We know nothing of stepping away from perpetual motion on the periphery, nothing of the way to the centre. We’re just out here flailing on the vast ocean of illusion, constant waves, no landmarks, sometimes sunny and calm so we feel happy, sometimes thunder and lightning and huge waves – no direction known. It’s everyone for himself or herself, trying to stay above water and piece together a tiny, fragile life with bits of debris that float our way. We build flimsy little rafts for ourselves, and then we invite others to climb on for company and warmth. Life on the high seas of existence. It’s exhausting. It’s frightening. It’s lonely.

And then… out of nowhere over the high seas suddenly appears a being like none we’ve seen before. He is so vast, so radiant, so present, so sweet, we can hardly believe our eyes. With one glance he touches that core of our being – he awakens a love like none other. And it’s all over. We sigh a sigh of relief that was a million eons coming. Then he calls from his beautiful, strong, seaworthy boat, Come with me! We’re going home. You just catch hold of this rope I’m throwing out to you, this rope of five words, and hold on to it for dear life. I myself will pull you into the boat of the Word, and we’ll ride that celestial Sound to that other ocean – the ocean of truth, of consciousness, of bliss.

This merciful boatman would then explain that our aloneness is a fiction of the mind. Soami Ji Maharaj says:

In the beginning there was only One, then there were two, and then three, then many, then thousands and lakhs, and finally there were countless beings. Now he who finds a perfect Sat Guru, who is one with the One and is the form of that One, will succeed through his grace in extricating himself from the illusion of the many and reach his Real Home.4

It is our supreme privilege to escape the illusion of the many and come to experience Oneness. Now this is a beautiful idea, but it is just an idea. Where does experience begin?

We really know nothing – about ourselves or life or God – but we do know without question when we have experienced something from the guide, the messenger from the formless. In the life of every disciple there is the turning point, the moment we understand that we have one true Friend. It may be love at first sight for some; it may take years for others to reach that critical mass of recognition. We could never describe this experience or prove it to anyone else, but this experience gives us the kernel of faith that lays the foundation for all our efforts to discover and love the Formless.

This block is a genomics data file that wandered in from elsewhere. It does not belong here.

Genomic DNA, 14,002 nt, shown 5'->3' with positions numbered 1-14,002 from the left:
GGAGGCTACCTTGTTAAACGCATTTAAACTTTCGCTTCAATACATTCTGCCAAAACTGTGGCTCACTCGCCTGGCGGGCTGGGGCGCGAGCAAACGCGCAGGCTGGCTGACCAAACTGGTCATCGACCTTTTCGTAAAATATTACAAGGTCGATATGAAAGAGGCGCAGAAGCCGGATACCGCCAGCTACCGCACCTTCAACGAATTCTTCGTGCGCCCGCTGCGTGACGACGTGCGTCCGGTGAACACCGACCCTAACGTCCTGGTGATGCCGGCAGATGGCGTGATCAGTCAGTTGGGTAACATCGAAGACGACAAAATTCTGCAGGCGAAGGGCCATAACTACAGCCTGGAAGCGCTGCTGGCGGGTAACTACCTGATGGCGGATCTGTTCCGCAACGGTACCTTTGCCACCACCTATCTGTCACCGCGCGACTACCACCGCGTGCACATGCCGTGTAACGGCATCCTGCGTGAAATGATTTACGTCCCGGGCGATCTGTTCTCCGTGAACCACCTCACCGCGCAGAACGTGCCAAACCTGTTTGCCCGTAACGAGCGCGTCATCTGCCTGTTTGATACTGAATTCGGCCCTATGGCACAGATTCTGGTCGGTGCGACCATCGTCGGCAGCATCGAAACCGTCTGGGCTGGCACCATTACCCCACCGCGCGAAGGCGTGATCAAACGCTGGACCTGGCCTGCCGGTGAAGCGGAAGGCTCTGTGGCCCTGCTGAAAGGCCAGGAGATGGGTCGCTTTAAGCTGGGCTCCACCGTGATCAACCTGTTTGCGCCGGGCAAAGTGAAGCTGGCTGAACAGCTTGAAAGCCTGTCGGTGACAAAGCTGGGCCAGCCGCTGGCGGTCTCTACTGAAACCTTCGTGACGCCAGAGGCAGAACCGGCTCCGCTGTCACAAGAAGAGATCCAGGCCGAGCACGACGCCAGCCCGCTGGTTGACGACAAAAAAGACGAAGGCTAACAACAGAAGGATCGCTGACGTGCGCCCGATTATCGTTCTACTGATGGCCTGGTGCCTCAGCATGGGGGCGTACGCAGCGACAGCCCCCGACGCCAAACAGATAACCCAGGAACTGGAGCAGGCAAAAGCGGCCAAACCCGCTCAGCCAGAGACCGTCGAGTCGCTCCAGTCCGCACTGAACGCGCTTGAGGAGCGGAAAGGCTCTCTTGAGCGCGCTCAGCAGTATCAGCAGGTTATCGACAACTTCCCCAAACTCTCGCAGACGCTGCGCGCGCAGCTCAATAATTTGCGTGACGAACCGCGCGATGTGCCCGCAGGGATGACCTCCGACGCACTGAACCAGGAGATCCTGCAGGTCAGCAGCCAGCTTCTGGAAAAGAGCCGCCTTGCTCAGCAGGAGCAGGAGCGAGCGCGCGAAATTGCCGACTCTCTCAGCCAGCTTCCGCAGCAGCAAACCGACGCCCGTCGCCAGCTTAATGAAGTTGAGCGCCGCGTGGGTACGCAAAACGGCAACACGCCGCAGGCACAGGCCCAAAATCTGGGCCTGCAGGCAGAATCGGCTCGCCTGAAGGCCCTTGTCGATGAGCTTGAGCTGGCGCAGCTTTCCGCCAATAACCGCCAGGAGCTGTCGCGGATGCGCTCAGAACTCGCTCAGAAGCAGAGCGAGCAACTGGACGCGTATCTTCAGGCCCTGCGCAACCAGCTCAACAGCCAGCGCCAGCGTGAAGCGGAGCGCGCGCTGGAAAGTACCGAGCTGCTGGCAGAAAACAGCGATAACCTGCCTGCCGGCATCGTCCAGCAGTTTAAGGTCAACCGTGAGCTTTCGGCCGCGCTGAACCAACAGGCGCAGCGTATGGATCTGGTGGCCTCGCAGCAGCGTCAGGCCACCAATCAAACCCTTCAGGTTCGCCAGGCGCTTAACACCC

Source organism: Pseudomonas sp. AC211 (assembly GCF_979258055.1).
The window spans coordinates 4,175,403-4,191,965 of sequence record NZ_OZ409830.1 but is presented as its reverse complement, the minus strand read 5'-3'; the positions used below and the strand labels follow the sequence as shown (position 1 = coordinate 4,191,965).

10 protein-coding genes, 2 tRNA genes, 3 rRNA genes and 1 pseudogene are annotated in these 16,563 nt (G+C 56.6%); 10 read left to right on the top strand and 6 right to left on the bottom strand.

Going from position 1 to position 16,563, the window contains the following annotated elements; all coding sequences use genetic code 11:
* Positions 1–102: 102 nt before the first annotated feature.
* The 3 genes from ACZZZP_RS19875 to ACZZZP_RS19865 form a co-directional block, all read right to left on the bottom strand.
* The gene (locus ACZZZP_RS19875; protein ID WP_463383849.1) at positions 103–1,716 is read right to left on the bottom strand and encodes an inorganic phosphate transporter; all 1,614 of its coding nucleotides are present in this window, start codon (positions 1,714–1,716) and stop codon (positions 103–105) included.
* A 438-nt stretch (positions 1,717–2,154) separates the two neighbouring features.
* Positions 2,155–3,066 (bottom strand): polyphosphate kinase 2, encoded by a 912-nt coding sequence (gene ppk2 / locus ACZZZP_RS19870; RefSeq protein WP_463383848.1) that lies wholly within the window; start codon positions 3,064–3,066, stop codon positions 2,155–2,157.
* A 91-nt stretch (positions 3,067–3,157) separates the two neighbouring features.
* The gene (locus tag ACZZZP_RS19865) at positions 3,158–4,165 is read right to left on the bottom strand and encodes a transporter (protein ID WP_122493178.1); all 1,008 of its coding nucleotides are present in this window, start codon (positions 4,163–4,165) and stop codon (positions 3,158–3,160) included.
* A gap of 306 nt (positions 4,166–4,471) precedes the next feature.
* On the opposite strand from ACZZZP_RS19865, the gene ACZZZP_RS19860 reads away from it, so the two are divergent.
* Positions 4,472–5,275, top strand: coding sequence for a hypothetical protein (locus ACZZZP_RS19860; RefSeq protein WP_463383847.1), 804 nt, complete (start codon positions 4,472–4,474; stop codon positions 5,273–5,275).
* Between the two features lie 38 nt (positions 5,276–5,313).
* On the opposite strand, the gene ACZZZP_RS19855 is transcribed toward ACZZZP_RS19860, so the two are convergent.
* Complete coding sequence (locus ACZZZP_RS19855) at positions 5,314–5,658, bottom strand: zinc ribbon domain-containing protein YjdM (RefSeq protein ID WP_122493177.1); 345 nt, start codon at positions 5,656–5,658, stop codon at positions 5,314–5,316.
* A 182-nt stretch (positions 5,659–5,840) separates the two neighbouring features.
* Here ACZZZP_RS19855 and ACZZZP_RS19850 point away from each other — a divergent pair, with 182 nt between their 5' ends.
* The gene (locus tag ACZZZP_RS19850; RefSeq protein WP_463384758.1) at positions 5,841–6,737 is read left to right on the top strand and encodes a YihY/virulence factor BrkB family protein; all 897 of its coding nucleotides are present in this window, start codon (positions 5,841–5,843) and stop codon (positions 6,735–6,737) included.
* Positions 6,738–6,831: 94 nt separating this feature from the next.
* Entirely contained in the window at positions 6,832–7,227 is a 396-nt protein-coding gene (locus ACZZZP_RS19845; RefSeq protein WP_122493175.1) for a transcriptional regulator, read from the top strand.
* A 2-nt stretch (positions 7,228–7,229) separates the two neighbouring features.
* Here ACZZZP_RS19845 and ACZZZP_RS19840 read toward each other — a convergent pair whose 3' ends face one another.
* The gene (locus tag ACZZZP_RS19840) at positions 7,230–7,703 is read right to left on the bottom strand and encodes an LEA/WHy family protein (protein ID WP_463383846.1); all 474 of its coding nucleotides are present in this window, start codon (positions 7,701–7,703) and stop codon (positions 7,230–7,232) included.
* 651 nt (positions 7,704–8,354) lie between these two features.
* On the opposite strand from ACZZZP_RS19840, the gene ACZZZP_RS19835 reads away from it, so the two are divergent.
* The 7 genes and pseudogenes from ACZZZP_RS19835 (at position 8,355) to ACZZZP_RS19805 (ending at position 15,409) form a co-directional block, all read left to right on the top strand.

Now come the instructions. Sheikh Taqi, a Muslim seeker, has been awakened by the touch of Tulsi Sahib’s love, and Tulsi now gives him his part to play:

Listen, O Taqi, keep your gaze fixed on your Master
  who has offered you his hand.
Leave it not through negligence, if you long to see
  the splendor of your Beloved.
His grace will lead you to his very presence,
  without any fear or danger on the way.5

He tells Taqi, If you really long to escape the ocean of existence and experience the Beloved, just keep your inner gaze fixed on me. Always. He says, I will hold your hand the entire way, but you have to keep holding my hand. This is meditation. And the foundation is simran: repeat my names at the eye focus, and like a child just be open, curious and receptive to whatever I show you within. Darkness or light, silence or sound.

We just follow. He does everything. This is grace. All true spiritual teachers have told their disciples how much they want them to experience what they themselves have experienced. Great Master says:

Your friend or Master is within you, nearer than anything else, and watches you. Whenever your attention is directed towards the eye center, He hears you and responds, but his response is missed by you because your attention wavers and runs outwards. If you could hear inside, you would be in tune. I wish you may come up to him and see him inside, face to face, instead of merely sensing his presence.6